Tata Steel agrees deal to offload problem pension fund


The decision to ensure the pensions of thousands of steelworkers has been declared, ending all uncertainties about payments in the future.

Steel giant Tata gave pieces of information of a new system for British Steel Pension Scheme’s (BSPS) replacement.

Workers voted this year to receive fewer benefits in return for financing which will secure employment.

Settling the pension agreements is assumed to clear the way for Tata to unite its European steel business with German firm Thyssen Krupp.

Tata Steel UK declared it had approved the documentation for a ‘regulated apportionment arrangement’ (RAA) with the Trustee of the BSPS, giving “more sustainable outcomes” for pensioners, workers and the company.

When the RAA takes force, labourers will be qualified to enter a new BSPS, which will have lesser future yearly raises for pensioners and deferred members, which will yield an improved funding state which would give “significantly less risk” for Tata, the firm said.

Koushik Chatterjee, Tata Steel’s Group Executive Director, announced: “The RAA process has been a long and detailed one, and I would like to thank the Pensions Regulator, Pension Protection Fund, the Trustee of the British Steel Pension Scheme, its members, the unions and employees – indeed, all our stakeholders, including the Governments of the UK and Wales, for their constructive engagement through the process.

“Considering the continued challenges in the global steel industry as well as the uncertain global politico-economic environment, the RAA presents the best possible structural outcome for the members of the British Steel Pension Scheme and for the Tata Steel UK business.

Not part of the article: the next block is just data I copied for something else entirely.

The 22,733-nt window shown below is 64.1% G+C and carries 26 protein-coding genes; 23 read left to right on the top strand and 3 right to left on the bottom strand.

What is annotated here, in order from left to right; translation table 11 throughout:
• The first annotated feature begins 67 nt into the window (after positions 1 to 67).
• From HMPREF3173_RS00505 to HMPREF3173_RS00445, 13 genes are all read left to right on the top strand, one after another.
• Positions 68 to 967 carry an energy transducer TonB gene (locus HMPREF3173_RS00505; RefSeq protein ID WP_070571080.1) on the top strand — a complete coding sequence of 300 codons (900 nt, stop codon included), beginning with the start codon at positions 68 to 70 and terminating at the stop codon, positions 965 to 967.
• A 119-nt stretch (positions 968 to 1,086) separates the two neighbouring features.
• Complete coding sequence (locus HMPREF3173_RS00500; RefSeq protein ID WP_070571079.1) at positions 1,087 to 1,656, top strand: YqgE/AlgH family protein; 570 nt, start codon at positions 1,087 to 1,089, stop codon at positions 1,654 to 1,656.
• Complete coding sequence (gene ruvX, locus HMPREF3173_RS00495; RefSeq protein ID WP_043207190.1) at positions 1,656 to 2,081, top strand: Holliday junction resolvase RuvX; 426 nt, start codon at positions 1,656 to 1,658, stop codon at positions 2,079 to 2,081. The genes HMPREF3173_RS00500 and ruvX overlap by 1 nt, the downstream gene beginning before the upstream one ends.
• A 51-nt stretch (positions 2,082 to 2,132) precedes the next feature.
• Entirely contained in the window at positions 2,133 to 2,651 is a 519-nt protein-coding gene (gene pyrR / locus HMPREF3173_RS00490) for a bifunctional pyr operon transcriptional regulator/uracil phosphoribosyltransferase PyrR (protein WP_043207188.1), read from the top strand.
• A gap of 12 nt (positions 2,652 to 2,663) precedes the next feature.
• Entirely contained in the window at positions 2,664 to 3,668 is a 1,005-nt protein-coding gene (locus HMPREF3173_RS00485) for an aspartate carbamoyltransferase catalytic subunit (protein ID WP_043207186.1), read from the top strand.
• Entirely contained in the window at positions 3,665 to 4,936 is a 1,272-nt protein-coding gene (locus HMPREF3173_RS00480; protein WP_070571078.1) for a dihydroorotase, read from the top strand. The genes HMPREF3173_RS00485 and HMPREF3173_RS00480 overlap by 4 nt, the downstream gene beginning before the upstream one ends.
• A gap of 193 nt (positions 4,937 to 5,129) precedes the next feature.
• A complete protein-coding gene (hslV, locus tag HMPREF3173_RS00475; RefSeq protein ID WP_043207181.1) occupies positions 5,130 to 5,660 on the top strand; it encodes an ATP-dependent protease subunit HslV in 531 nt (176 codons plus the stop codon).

“The RAA is one important milestone in Tata Steel UK’s journey towards a sustainable and enduring future, with pension obligations, whose risk profile would be consistent with the underlying business. The net financial impact of the RAA including the payment of the agreed amount would be reflected in the Q2 FY18 financials for the company.”

The union statement continued: “We fought to ensure that our members can choose whether they want to transfer to a new modified scheme, underpinned by Tata, or to remain in the BSPS and therefore receive Pension Protection Fund (PPF) compensation.

“Now that this choice is being delivered, the company and the trustees must step up to provide the necessary information and guidance to enable every member to make an informed decision in their best interests.

“Our members have been extremely disappointed at the unacceptable lack of communication in recent months, and this has to change immediately. The company and the trustees must remember they are dealing with people’s long-term future, their life savings, and their family’s financial security; it is vital members are given all the support that they need.”

BSPS Trustees chairman Allan Johnston announced: The BSPS Trustees are pleased that Tata Steel UK has agreed to sponsor the new scheme, subject to qualifying conditions.

“Although the Pension Protection Fund is an important safeguard for pension schemes generally, the trustees believe that the BSPS has sufficient assets to fund benefits in the new scheme that will be better than PPF compensation for most members and to do so on a low-risk basis sustainably into the future.

“We are satisfied that separation of the BSPS from Tata Steel is necessary to avoid an insolvency of Tata Steel UK. The terms agreed for separation will secure a better outcome for the BSPS and its members than insolvency. It is the best outcome that could be achieved in the circumstances.”